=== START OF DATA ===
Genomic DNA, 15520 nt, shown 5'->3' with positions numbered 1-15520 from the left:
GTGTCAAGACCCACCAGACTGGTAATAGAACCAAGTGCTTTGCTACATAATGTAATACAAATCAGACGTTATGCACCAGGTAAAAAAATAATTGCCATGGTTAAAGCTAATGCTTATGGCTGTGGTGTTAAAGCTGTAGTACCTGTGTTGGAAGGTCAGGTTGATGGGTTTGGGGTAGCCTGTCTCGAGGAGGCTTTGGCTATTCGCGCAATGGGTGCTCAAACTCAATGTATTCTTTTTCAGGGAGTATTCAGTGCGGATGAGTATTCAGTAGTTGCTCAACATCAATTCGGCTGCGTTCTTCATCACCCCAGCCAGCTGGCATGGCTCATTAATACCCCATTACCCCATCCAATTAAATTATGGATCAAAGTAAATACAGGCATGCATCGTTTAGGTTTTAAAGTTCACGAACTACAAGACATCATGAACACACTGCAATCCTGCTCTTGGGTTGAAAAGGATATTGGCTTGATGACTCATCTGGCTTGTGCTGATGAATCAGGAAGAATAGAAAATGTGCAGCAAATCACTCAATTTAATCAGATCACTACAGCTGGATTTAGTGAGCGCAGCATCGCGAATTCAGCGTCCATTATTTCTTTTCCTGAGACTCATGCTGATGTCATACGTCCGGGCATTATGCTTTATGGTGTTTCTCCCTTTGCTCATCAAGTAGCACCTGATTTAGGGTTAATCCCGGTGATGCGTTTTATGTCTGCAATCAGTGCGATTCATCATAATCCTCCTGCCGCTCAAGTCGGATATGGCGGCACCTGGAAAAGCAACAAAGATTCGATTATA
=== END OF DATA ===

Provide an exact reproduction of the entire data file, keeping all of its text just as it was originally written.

Genomic DNA, 15520 nt, shown 5'->3' with positions numbered 1-15520 from the left:
GTGTCAAGACCCACCAGACTGGTAATAGAACCAAGTGCTTTGCTACATAATGTAATACAAATCAGACGTTATGCACCAGGTAAAAAAATAATTGCCATGGTTAAAGCTAATGCTTATGGCTGTGGTGTTAAAGCTGTAGTACCTGTGTTGGAAGGTCAGGTTGATGGGTTTGGGGTAGCCTGTCTCGAGGAGGCTTTGGCTATTCGCGCAATGGGTGCTCAAACTCAATGTATTCTTTTTCAGGGAGTATTCAGTGCGGATGAGTATTCAGTAGTTGCTCAACATCAATTCGGCTGCGTTCTTCATCACCCCAGCCAGCTGGCATGGCTCATTAATACCCCATTACCCCATCCAATTAAATTATGGATCAAAGTAAATACAGGCATGCATCGTTTAGGTTTTAAAGTTCACGAACTACAAGACATCATGAACACACTGCAATCCTGCTCTTGGGTTGAAAAGGATATTGGCTTGATGACTCATCTGGCTTGTGCTGATGAATCAGGAAGAATAGAAAATGTGCAGCAAATCACTCAATTTAATCAGATCACTACAGCTGGATTTAGTGAGCGCAGCATCGCGAATTCAGCGTCCATTATTTCTTTTCCTGAGACTCATGCTGATGTCATACGTCCGGGCATTATGCTTTATGGTGTTTCTCCCTTTGCTCATCAAGTAGCACCTGATTTAGGGTTAATCCCGGTGATGCGTTTTATGTCTGCAATCAGTGCGATTCATCATAATCCTCCTGCCGCTCAAGTCGGATATGGCGGCACCTGGAAAAGCAACAAAGATTCGATTATA